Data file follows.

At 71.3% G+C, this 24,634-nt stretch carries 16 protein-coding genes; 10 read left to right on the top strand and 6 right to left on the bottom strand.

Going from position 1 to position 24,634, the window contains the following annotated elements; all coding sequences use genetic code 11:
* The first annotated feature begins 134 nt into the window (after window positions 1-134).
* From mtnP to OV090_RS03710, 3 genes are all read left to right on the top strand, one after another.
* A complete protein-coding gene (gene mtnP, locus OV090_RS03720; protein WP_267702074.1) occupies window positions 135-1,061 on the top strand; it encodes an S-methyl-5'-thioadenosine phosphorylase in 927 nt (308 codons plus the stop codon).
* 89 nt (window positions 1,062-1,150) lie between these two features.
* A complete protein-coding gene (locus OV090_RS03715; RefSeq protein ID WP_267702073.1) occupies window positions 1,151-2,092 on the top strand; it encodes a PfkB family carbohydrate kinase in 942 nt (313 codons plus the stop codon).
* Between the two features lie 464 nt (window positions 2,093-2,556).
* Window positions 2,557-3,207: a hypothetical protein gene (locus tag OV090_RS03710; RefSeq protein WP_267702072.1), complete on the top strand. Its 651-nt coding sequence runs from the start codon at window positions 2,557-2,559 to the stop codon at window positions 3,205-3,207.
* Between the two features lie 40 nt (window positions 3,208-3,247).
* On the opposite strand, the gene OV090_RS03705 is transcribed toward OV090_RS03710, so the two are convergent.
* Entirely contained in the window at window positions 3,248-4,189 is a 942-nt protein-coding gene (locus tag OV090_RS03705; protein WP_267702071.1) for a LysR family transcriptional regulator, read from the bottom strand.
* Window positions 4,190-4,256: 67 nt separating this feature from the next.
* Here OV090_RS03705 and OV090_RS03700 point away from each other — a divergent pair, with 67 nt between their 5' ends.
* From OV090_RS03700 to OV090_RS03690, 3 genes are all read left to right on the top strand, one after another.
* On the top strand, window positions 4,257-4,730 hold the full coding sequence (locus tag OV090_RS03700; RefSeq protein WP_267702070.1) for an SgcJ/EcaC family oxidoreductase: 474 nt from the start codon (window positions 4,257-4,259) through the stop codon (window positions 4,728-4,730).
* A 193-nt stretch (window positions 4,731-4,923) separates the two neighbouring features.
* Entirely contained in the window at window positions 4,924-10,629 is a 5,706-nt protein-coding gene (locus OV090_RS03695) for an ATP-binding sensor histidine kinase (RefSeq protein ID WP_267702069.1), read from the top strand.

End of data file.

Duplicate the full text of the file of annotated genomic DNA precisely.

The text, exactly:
At 71.3% G+C, this 24,634-nt stretch carries 16 protein-coding genes; 10 read left to right on the top strand and 6 right to left on the bottom strand.

Going from position 1 to position 24,634, the window contains the following annotated elements; all coding sequences use genetic code 11:
* The first annotated feature begins 134 nt into the window (after window positions 1-134).
* From mtnP to OV090_RS03710, 3 genes are all read left to right on the top strand, one after another.
* A complete protein-coding gene (gene mtnP, locus OV090_RS03720; protein WP_267702074.1) occupies window positions 135-1,061 on the top strand; it encodes an S-methyl-5'-thioadenosine phosphorylase in 927 nt (308 codons plus the stop codon).
* 89 nt (window positions 1,062-1,150) lie between these two features.
* A complete protein-coding gene (locus OV090_RS03715; RefSeq protein ID WP_267702073.1) occupies window positions 1,151-2,092 on the top strand; it encodes a PfkB family carbohydrate kinase in 942 nt (313 codons plus the stop codon).
* Between the two features lie 464 nt (window positions 2,093-2,556).
* Window positions 2,557-3,207: a hypothetical protein gene (locus tag OV090_RS03710; RefSeq protein WP_267702072.1), complete on the top strand. Its 651-nt coding sequence runs from the start codon at window positions 2,557-2,559 to the stop codon at window positions 3,205-3,207.
* Between the two features lie 40 nt (window positions 3,208-3,247).
* On the opposite strand, the gene OV090_RS03705 is transcribed toward OV090_RS03710, so the two are convergent.
* Entirely contained in the window at window positions 3,248-4,189 is a 942-nt protein-coding gene (locus tag OV090_RS03705; protein WP_267702071.1) for a LysR family transcriptional regulator, read from the bottom strand.
* Window positions 4,190-4,256: 67 nt separating this feature from the next.
* Here OV090_RS03705 and OV090_RS03700 point away from each other — a divergent pair, with 67 nt between their 5' ends.
* From OV090_RS03700 to OV090_RS03690, 3 genes are all read left to right on the top strand, one after another.
* On the top strand, window positions 4,257-4,730 hold the full coding sequence (locus tag OV090_RS03700; RefSeq protein WP_267702070.1) for an SgcJ/EcaC family oxidoreductase: 474 nt from the start codon (window positions 4,257-4,259) through the stop codon (window positions 4,728-4,730).
* A 193-nt stretch (window positions 4,731-4,923) separates the two neighbouring features.
* Entirely contained in the window at window positions 4,924-10,629 is a 5,706-nt protein-coding gene (locus OV090_RS03695) for an ATP-binding sensor histidine kinase (RefSeq protein ID WP_267702069.1), read from the top strand.